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Colorful styling for command-line applications

/mɔː(ɹ)dənt/ A substance used to set (i.e. bind) colored dyes on fabrics 1

Mordant has:

  • Easy colorful ANSI output with automatic detection of terminal capabilities
  • Markdown rendering directly to the terminal
  • Widget for laying out terminal output, including lists, tables, panels, and more
  • Support for animating any widget, like progress bars and dashboards
This README documents Mordant 2.0, which is in beta. You can read the docs for Mordant 1.0 here.


Create a Terminal instance, and import any enum entries you want from TextColors and TextStyles. The println function on your Terminal will detect your current terminal capabilities and automatically downsample ANSI codes if necessary.

import com.github.ajalt.mordant.rendering.TextColors.*
import com.github.ajalt.mordant.rendering.TextStyles.*

val t = Terminal()
t.println(red("This text will be red on terminals that support color"))

Multiple styles

import com.github.ajalt.mordant.rendering.TextColors.*
val t = Terminal()
t.println("${red("red")} ${white("white")} and ${blue("blue")}")

Foreground and background colors

t.println((yellow on brightGreen)("this is easy to read, right?"))

Background color alone

t.println("The foreground ${"color will stay the")} same")

Combine styles and colors

val style = (bold + white + underline)
t.println(style("You can save styles"))
t.println(style("to reuse"))

Nest styles and colors

t.println(white("You ${(blue on yellow)("can ${(black + strikethrough)("nest")} styles")} arbitrarily"))

True color and other color spaces

import com.github.ajalt.mordant.rendering.TextColors.Companion.rgb

t.println(rgb("#b4eeb4")("This will get downsampled on terminals that don't support truecolor"))

Terminal color support detection

By default, Terminal() will try to detect ANSI support in the current stdout stream. If you’d like to override the detection, you can pass a specific value to the Terminal constructor.

For example, to always output ANSI RGB color codes, even if stdout is currently directed to a file, you can do this:



Use the table DSL to quickly create tables. Mordant handles ANSI styles and wide characters like CJK and emoji.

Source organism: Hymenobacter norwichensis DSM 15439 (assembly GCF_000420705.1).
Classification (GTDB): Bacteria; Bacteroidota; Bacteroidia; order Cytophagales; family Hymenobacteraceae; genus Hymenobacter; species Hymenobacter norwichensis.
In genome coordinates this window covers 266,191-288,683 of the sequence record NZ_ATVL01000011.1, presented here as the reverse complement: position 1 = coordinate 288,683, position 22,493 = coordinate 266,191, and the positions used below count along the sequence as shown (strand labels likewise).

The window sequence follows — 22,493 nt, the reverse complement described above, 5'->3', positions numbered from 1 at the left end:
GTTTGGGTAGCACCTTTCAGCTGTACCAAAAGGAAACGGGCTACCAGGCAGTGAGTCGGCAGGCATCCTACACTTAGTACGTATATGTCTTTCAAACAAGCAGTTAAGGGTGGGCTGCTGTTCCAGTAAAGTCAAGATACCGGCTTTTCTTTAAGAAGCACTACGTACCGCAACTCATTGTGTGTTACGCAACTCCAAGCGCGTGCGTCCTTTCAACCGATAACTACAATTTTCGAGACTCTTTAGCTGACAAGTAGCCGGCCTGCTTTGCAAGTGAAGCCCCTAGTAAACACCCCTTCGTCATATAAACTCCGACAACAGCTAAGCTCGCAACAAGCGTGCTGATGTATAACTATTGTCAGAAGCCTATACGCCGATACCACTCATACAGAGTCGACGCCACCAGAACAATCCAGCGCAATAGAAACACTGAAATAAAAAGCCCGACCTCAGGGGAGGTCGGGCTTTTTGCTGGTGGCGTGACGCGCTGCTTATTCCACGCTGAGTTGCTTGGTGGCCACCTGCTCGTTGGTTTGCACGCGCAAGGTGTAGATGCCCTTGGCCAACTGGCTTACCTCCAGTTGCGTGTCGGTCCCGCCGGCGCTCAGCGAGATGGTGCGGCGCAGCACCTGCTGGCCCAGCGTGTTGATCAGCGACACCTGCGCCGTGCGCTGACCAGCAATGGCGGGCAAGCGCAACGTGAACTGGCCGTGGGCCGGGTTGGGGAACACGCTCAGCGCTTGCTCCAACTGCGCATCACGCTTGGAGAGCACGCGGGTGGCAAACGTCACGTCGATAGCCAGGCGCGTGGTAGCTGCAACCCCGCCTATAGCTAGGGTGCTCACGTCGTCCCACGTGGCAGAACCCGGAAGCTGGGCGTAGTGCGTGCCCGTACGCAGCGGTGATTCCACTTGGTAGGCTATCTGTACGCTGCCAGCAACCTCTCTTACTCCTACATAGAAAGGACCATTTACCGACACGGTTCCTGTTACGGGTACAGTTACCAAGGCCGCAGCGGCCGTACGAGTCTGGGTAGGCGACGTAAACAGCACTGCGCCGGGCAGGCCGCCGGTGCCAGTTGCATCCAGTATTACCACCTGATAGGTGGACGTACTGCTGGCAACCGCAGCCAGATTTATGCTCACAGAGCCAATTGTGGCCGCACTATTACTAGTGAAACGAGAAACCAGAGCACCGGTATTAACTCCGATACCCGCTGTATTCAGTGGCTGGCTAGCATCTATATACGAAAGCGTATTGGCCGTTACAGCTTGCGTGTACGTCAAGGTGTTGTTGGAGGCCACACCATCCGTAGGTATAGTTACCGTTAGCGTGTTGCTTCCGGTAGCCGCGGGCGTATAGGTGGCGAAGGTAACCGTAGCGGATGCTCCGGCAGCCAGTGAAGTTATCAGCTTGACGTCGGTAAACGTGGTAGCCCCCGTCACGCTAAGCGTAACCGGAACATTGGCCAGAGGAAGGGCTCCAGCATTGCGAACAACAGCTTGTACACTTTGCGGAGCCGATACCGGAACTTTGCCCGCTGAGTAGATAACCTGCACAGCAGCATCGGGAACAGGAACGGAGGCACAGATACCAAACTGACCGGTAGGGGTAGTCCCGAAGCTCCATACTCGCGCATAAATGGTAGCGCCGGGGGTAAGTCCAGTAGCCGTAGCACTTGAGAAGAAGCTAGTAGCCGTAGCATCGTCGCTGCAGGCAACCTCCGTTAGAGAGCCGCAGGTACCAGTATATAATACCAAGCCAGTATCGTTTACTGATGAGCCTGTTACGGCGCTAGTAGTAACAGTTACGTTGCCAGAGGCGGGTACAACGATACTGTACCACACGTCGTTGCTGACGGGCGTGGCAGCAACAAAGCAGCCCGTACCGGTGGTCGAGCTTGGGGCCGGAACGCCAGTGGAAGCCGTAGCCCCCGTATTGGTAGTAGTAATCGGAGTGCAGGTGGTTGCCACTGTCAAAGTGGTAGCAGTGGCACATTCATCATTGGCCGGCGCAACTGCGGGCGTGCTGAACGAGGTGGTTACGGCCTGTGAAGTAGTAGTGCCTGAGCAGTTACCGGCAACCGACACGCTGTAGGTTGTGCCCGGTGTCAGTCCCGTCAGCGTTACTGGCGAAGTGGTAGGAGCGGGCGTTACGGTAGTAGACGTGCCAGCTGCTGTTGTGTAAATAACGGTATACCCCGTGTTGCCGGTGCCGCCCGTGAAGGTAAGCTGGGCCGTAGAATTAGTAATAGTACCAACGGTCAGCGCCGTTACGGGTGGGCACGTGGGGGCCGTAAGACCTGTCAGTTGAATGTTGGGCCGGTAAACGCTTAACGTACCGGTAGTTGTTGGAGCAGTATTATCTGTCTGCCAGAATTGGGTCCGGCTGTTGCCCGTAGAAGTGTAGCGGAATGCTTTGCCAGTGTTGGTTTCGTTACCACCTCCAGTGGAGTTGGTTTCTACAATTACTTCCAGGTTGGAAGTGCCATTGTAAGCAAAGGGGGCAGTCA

val t = Terminal()
t.println(table {
    header { row("CJK", "Emojis") }
    body { row("모ㄹ단ㅌ", "🙊🙉🙈") }

Mordant gives you lots of customization for your tables, including striped row styles, row and column spans, and different border styles.

table {
    align = RIGHT
    outerBorder = false
    column(0) {
        align = LEFT
        borders = ALL
        style = magenta
    column(3) {
        borders = ALL
        style = magenta
    header {
        style(magenta, bold = true)
        row("", "Projected Cost", "Actual Cost", "Difference")
    body {
        rowStyles(blue, brightBlue)
        borders = TOM_BOTTOM
        row("Food", "$400", "$200", "$200")
        row("Data", "$100", "$150", "-$50")
        row("Rent", "$800", "$800", "$0")
        row("Candles", "$0", "$3,600", "-$3,600")
        row("Utility", "$145", "$150", "-$5")
    footer {
        style(bold = true)
        row {
            cell("$-3,455") { columnSpan = 3 }
    captionBottom("Budget courtesy @dril", TextStyle(dim = true))


Mordant can render GitHub Flavored Markdown. Hyperlinks will even be clickable if you’re on a terminal that supports it, like recent versions of iTerm or Windows Terminal.

val t = Terminal()

Controlling the cursor

You can show and hide the cursor, move it around, and clear parts of the screen with the cursor property on Terminal. If your terminal doesn’t support cursor movements (like when output is redirected to a file) these commands are no-ops.

val t = Terminal()
t.cursor.move {
t.cursor.hide(showOnExit = true)


You can animate any widget like a table with Terminal.animation, or any regular string with Terminal.textAnimation.

val t = Terminal()
val a = t.textAnimation<Int> { frame ->
    (1..50).joinToString("") {
        val hue = (frame + it) * 3 % 360
        t.colors.hsv(hue, 100, 100)("━")

t.cursor.hide(showOnExit = true)
repeat(120) {

Progress bars

You can create customizable progress bars that automatically compute speed and time remaining.

val t = Terminal()
val progress = t.progressAnimation {

The progressAnimation builder is currently JVM-only. On other platforms, you can still use t.animation { progressLayout { ... } } which will render the same widget, you’ll just need to call progress.update manually.

Call progress.start to animate the progress, and progress.update or progress.advance as your task completes.


Mordant is distributed through Maven Central.

dependencies {
In version 2.0, the maven coordinates changed. Make sure you’re using the new coordinates if you’re updating from an older version.
If you’re using Maven instead of Gradle, use <artifactId>mordant-jvm</artifactId>